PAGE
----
Mar 08For Rent: 500 Malware Networks. Great Locations. Close to Shopping and Banks.
Rent your own malware network. No money down. Just pay per install (PPI). Mathew J. Schwartz’s InformationWeek.com piece says that a host of online attacks in 2012 will come from malware delivery networks. Called malnets, they’re rented by the cybercriminals to infect PCs. “Renters” pay by the PPI, the number of successful downloads or infections.
Now, a malnet is measured by how many hosts, servers, and sites participate in getting the user from “the bait” to “the payload.” The bait could be something along the lines of: “Click here for the most amazing video you’ve ever seen.” Clicking, of course, will get the user to the “payload,” i.e., the malware. Once infected, the user or victim’s device becomes part of the botnet for which there’s also a big rental market.
In the article, researcher Chris Larsen comments, “It takes a lot of infrastructure to run a large-scale spam attack, or poison search engines and get results in the top page, to coordinate hacked sites that are hosting parts of your attack.”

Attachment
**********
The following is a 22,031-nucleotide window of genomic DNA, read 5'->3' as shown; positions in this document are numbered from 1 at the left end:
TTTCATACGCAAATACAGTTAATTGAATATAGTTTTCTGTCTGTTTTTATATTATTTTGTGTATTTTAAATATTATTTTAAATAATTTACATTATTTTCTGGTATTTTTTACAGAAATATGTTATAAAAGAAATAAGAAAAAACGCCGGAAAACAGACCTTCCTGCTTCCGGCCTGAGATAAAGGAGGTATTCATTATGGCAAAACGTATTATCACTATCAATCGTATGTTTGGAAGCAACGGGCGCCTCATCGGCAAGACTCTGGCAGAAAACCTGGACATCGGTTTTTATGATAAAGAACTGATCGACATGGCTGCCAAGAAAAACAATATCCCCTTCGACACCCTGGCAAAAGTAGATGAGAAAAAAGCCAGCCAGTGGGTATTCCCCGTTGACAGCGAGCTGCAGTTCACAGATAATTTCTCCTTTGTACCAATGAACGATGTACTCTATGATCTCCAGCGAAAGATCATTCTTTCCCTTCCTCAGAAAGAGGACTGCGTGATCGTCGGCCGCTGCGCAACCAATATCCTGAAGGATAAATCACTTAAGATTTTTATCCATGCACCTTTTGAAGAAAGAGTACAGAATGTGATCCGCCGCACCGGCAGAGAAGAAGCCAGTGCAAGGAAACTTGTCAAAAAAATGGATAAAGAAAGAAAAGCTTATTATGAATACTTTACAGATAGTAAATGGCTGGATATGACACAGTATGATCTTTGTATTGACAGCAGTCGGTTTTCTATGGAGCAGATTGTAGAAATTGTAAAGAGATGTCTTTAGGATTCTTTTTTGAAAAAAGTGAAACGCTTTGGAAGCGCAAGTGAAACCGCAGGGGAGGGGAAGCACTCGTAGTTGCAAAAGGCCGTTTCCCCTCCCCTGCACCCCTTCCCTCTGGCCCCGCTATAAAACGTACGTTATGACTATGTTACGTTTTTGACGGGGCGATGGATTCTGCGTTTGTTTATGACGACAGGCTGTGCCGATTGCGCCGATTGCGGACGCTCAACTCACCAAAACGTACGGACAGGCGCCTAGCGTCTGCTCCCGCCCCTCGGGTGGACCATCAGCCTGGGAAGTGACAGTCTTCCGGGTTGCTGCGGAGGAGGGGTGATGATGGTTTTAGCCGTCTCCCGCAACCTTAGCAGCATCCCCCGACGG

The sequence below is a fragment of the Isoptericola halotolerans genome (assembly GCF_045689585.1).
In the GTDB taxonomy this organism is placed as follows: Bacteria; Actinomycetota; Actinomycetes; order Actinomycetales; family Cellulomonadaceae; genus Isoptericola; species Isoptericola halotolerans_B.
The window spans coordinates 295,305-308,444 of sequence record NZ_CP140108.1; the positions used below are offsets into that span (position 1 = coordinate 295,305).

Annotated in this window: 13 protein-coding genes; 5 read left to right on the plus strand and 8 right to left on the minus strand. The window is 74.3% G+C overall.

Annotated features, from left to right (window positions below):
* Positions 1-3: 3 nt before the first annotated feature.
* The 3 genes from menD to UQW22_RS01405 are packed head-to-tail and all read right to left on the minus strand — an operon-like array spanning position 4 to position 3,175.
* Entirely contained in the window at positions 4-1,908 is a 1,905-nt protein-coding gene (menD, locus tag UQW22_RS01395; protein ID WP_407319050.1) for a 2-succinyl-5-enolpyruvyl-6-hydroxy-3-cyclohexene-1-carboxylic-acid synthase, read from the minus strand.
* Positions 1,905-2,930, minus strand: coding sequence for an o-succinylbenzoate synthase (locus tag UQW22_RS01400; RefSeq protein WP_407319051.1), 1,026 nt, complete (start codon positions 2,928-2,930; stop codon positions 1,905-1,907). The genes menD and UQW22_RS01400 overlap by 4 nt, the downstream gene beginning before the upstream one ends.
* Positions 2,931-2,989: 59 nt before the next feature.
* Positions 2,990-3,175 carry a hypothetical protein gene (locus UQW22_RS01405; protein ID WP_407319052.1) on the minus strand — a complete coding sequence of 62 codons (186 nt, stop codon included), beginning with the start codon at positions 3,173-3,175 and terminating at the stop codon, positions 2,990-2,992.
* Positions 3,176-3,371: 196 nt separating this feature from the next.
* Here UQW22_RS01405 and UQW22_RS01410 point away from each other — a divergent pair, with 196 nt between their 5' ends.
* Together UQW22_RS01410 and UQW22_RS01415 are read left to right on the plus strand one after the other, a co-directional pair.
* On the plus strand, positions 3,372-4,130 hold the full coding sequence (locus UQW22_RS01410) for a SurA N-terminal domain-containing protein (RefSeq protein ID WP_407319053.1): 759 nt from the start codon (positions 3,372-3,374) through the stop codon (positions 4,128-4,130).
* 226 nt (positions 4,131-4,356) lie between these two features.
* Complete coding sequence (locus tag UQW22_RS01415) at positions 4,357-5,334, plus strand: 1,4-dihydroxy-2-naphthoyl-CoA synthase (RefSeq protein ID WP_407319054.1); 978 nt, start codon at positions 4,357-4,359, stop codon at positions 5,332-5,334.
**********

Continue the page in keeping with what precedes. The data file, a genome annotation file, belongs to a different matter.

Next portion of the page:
Schwartz says, “[S]potting malnets remains difficult, given the speed with which malnet operators can… vary malware payloads and websites used, to fool some types of security tools. Furthermore, many types of low-cost but high-impact infection techniques rely on social engineering attacks, which remain quite difficult to stop.”
One study showed that in 2011, “the principle ways that attackers lured users to malnets was via search engine results (40%), spam or phishing emails (12%), social networking attacks (6%), and pornography (4%), the last by way of disguising malware as an adult movie made available free for download.”
The prevalence of search engine poisoning or tricking search engines into including links to sites that host phishing attacks, advertisements for off-brand pharmaceuticals, or drive-by downloads of malware has been growing in 2012. While Google and Bing are relatively good at blocking these attacks, other search engines–especially outside the United States—have proven more vulnerable.
So, how do you keep a malnet from turning your network into a botnet? One is reengineering social engineering. Larsen says, “I’ve yet to meet a user who understands that going to Google or Bing and searching for anything can be dangerous.” Best estimates are that there’s a ten percent probability that one of the top ten or twenty search engine results will lead to malware. Another easy fix that’s easy to implement is blocking employee access to bad Websites.